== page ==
Money problems that are public are like a social media alert button, like Google alerts, a magic wand that summons author attention to even the most obscure rumor mills of the internet.
There’s a kind of creeping horror that strikes the heart of an author when they discover the company with whom they have two novels out is slowly collapsing into a shambling mound, devourer of careers and eater of all working energy. Let’s be clear: Jason and Jeremy are not the subject of what I am discussing. There comes a point where people just sort of don’t make a difference much, because what matters is that the company is collapsing and it wouldn’t matter who was running the broken space ship into the wormhole. It’s sort of like working at any company that’s failing. It’s easy to play armchair quarterback and wonder at the decisions made. But, deep in the muck of collapse, what is it like?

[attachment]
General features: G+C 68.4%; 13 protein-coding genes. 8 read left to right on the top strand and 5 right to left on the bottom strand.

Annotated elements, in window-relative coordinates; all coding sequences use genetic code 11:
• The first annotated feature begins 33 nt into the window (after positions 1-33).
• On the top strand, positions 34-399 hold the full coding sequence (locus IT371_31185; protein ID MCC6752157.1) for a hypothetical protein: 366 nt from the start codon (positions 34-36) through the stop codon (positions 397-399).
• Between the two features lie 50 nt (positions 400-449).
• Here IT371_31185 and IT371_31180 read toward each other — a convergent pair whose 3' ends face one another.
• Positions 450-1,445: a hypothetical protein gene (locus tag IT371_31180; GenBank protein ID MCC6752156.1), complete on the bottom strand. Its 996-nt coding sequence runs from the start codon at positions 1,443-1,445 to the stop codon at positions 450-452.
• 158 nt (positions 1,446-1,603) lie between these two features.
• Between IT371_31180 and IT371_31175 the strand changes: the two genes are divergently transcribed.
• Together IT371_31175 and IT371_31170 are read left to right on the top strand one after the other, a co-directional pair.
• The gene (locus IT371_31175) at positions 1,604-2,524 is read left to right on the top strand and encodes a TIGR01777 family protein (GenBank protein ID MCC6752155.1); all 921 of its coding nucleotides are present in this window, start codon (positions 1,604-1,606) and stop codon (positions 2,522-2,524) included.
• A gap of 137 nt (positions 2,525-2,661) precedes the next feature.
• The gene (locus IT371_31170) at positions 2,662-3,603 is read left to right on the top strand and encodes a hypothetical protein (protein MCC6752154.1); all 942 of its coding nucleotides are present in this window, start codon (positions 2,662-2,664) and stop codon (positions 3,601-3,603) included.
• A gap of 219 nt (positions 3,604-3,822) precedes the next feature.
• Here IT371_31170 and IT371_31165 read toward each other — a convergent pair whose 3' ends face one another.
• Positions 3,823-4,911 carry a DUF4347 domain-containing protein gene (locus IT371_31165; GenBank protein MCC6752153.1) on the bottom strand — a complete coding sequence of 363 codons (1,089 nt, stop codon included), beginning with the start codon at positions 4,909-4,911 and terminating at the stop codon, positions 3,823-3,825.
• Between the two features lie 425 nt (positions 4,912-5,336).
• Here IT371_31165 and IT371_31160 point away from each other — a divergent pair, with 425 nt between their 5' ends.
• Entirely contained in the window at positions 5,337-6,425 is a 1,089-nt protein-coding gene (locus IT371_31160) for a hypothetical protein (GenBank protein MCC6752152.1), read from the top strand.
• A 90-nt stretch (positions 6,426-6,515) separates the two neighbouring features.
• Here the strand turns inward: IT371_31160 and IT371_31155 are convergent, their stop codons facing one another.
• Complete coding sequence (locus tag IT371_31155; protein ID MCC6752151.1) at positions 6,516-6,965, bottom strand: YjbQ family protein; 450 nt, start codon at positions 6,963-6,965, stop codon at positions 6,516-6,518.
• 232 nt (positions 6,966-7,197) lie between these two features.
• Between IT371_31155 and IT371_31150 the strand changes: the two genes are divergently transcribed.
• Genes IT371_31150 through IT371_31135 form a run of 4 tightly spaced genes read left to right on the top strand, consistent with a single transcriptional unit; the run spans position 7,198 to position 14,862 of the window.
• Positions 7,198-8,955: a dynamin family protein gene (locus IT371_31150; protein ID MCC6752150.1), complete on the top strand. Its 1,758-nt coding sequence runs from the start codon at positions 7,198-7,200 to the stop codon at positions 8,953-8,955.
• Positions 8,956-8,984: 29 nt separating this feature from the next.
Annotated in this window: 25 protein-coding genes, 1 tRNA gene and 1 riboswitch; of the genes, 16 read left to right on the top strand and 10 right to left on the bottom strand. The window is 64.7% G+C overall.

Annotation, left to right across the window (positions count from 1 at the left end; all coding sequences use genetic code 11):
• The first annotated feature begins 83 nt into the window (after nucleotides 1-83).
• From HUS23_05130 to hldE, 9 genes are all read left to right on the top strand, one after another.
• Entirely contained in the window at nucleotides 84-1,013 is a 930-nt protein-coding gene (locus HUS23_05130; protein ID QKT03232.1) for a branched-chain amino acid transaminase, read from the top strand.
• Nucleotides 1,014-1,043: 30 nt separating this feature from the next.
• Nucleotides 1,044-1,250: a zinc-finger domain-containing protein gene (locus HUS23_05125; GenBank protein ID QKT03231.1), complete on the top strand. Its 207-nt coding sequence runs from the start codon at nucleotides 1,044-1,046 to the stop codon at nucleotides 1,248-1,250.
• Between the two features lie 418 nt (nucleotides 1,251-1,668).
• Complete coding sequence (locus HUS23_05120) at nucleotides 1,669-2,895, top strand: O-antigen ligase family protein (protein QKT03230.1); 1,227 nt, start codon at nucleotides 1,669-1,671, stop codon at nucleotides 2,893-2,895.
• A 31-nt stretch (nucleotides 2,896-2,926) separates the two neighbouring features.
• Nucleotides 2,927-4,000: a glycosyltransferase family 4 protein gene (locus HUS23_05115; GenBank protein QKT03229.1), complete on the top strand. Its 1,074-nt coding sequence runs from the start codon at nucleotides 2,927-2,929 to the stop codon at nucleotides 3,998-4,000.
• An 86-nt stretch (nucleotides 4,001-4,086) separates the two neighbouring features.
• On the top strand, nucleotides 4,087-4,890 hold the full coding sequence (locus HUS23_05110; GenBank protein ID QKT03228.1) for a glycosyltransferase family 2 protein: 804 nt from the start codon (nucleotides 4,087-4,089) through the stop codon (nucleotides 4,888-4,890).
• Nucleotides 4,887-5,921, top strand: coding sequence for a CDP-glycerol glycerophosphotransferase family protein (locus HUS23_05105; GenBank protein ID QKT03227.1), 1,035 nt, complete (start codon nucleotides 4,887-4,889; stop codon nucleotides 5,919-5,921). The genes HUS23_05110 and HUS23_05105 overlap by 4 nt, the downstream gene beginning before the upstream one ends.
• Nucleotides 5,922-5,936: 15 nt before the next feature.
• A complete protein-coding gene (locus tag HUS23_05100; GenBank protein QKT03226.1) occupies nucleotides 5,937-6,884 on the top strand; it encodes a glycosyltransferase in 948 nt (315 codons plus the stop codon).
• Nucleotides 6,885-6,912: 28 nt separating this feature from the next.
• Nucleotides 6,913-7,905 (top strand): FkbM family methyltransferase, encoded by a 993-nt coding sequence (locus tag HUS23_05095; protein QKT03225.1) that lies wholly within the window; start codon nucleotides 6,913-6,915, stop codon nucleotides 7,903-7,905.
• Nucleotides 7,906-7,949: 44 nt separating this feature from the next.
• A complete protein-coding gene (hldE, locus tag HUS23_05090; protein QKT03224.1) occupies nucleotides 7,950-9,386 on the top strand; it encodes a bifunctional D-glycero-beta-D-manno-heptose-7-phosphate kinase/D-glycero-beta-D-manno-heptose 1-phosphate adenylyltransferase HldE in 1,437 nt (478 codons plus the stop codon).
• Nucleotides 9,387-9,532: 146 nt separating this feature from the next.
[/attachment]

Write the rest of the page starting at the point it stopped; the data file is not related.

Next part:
Publishing isn’t the sort of gig that you go to work and go home and vent with your spouse about your day. It’s not like that at all. I work out of my house, and will have fewer than a dozen emails about a project in a year, unless there’s some serious marketing and promotion campaign happening, and then maybe two phone calls total. It’s not like there’s much water cooler chatter, most of the time. Most discussion channels are public. I can’t tweet about that rising uneasy feeling. I can only watch as news comes over the transom. Money problems, which are private, are sort of a low hum in the background of your mind. Money problems that are public are like a social media alert button, like Google alerts, a magic wand that summons author attention to even the most obscure rumor mills of the internet. Read More »